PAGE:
Yellow starthistle is a noxious weed common in many areas of California’s grasslands, and is often a priority for control, due to its effects on decreased livestock carrying capacity, decreased plant diversity, and interference with recreational uses (reviewed in DiTomaso et al. 2006). A number of conventional herbicides are highly effective in controlling yellow starthistle (DiTomaso et al. 2006, USFS 2014), but in many settings, there is increased pressure to decrease use of conventional herbicides and find alternative control methods.
Organic herbicides have received increased attention, including in the UC Weed Science Blog (https://ucanr.edu/blogs/blogcore/postdetail.cfm?postnum=5623, https://ucanr.edu/blogs/UCDWeedScience/index.cfm?tagname=organic%20herbicide), but often require repeated applications when trying to control plants during the growing season (Reiter and Windbiel-Rojas 2020).
When considering the use of organic herbicides, it is important to not just substitute them into management protocols for conventional herbicides, but to consider their mode of action, and how that may shape promising approaches for their use. For example, D-Limonene (Avenger) and Capric and Caprylic acids (Suppress) contact-kill tissues, but are not systemic. This may make their effectiveness weaker when controlling weeds during the growing season, but could be promising in killing flowers and preventing seeding, as has been found with a number of conventional herbicides on yellow starthistle (DiTomaso et al. 2006), and in the use of both conventional herbicides and the organic herbicide Suppress in decreasing flowering of Wooly Distaff Thistle (DiTomaso et al. 2017).
To assess whether these organic herbicides could provide effective control of yellow starthistle, we collaborated with Putah Creek Riparian Reserve to compare the effects of the timing and type of herbicide on yellow starthistle. Plots were mowed in December 2018 to assure good contact of the organic herbicides with growing plants. In 3 m x 3 m plots (7 replicates per treatment), we applied one of four herbicide treatments (no herbicide (control), the conventional herbicide Transline (clopyralid), the organic herbicide Avenger (D-Limonene), and the organic herbicide Suppress (caprylic and capric acids). These were applied in the spring of 2019 at 3 timings: early spring, mid-spring, and then at the initiation of yellow starthistle flowering in the late spring (see table below for details on applications).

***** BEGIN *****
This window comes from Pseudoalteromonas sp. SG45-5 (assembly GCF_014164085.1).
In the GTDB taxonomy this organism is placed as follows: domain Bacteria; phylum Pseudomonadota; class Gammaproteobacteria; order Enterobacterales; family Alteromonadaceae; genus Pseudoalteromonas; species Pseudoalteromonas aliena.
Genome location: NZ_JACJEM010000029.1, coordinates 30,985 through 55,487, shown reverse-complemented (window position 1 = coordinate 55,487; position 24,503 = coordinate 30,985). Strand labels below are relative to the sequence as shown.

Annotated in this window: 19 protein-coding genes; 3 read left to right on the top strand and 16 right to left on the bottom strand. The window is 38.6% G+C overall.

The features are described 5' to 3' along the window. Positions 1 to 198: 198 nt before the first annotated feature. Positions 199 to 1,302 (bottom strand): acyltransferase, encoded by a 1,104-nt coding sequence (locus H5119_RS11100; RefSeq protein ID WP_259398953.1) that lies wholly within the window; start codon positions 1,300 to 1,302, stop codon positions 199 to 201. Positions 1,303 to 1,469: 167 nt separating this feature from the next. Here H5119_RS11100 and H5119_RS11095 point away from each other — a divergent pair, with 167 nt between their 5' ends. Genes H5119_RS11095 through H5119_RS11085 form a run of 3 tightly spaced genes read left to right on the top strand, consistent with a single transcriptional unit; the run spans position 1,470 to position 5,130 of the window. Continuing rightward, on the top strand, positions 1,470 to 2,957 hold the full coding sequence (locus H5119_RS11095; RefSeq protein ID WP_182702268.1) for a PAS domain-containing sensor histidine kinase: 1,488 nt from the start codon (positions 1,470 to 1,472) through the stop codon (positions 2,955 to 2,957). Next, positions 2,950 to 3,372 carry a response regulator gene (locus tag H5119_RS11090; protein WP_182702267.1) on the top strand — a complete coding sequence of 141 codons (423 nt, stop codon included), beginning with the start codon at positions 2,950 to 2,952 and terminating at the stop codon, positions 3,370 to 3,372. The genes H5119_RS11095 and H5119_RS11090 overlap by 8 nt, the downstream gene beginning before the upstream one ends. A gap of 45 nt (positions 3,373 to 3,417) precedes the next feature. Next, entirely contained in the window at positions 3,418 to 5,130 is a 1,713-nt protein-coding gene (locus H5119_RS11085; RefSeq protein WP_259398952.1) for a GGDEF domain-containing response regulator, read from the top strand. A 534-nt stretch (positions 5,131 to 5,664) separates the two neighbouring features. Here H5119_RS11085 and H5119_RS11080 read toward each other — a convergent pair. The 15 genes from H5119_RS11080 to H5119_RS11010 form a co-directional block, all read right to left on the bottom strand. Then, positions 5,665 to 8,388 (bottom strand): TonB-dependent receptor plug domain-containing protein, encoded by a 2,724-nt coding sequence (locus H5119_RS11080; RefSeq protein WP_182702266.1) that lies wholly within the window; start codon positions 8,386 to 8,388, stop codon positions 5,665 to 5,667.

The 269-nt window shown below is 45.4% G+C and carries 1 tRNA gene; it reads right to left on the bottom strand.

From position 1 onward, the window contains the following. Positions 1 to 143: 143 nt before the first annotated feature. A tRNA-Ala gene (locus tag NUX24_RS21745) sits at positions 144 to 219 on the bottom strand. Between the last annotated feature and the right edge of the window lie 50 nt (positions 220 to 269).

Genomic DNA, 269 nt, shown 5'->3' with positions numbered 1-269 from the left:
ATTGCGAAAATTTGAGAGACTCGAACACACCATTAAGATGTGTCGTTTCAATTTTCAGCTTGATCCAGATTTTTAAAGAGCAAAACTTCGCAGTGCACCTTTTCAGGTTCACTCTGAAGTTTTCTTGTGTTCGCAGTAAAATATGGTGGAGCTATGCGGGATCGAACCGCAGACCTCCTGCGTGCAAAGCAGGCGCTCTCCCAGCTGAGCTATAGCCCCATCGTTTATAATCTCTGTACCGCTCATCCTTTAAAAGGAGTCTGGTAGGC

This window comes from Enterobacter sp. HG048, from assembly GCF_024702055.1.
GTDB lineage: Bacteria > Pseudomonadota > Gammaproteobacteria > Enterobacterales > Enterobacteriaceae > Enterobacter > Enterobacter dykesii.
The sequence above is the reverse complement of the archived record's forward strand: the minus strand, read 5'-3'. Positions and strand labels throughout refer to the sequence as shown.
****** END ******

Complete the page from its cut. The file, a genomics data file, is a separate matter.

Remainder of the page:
In the year of treatment, only the early and mid-spring applications of Transline decreased yellow starthistle, essentially eliminating it (see Photo 2), and there were no effects of the organic herbicides on the cover of yellow starthistle.
However, all three herbicides applied at flowering resulted in damage to yellow starthistle (see Photo 3.)
In the following growing season, vegetation cover assessed in the late spring of 2020 showed that the most effective control of yellow starthistle was achieved from the late-season (at flowering) spray in the previous year—with equally effective control of the organic herbicides and Transline (Figure 1).
Figure 1: Effects of 2019 herbicide applications on the percent cover of yellow starthistle at the end of the growing season in 2020.
Of course, more time is needed to assess the long-term effects of late-season applications of organic herbicides, but based on two years of results, organic herbicides applied during the growing season have little effect on yellow starthistle, but applications at flowering are promising. Late-season applications are also beneficial because most desirable plants have already senesced at this time, providing the opportunity for yellow starthistle control with minimal unintended effects on other vegetation. — By Valerie Eviner, Professor of Ecosystem Management & Restoration, UC Davis Department of Plant Sciences
DiTomaso, JM, GB Kyser, and MJ Pitcairn. 2006. Yellow starthistle management guide. Cal-IPC Publication 2006-03.
DiTomaso, JM, GB Kyser, DJ Lewis and JA Roncoroni. 2017. Conventional and organic options for the control of Wooly Distaff Thistle (Carthamus lanatus). Invasive Plant Science and Management 10: 72-79.
USFS. 2014. Field guide for managing yellow starthistle in the Southwest. USDA TP-R3-16-07.
Reiter, M and K Windbiel-Rojas. 2020. Organic herbicides and glyphosate for weed control: results of coordinated experiments in urban landscapes. CAPCA Advisor Magazine. February 2020. Pp 24-30.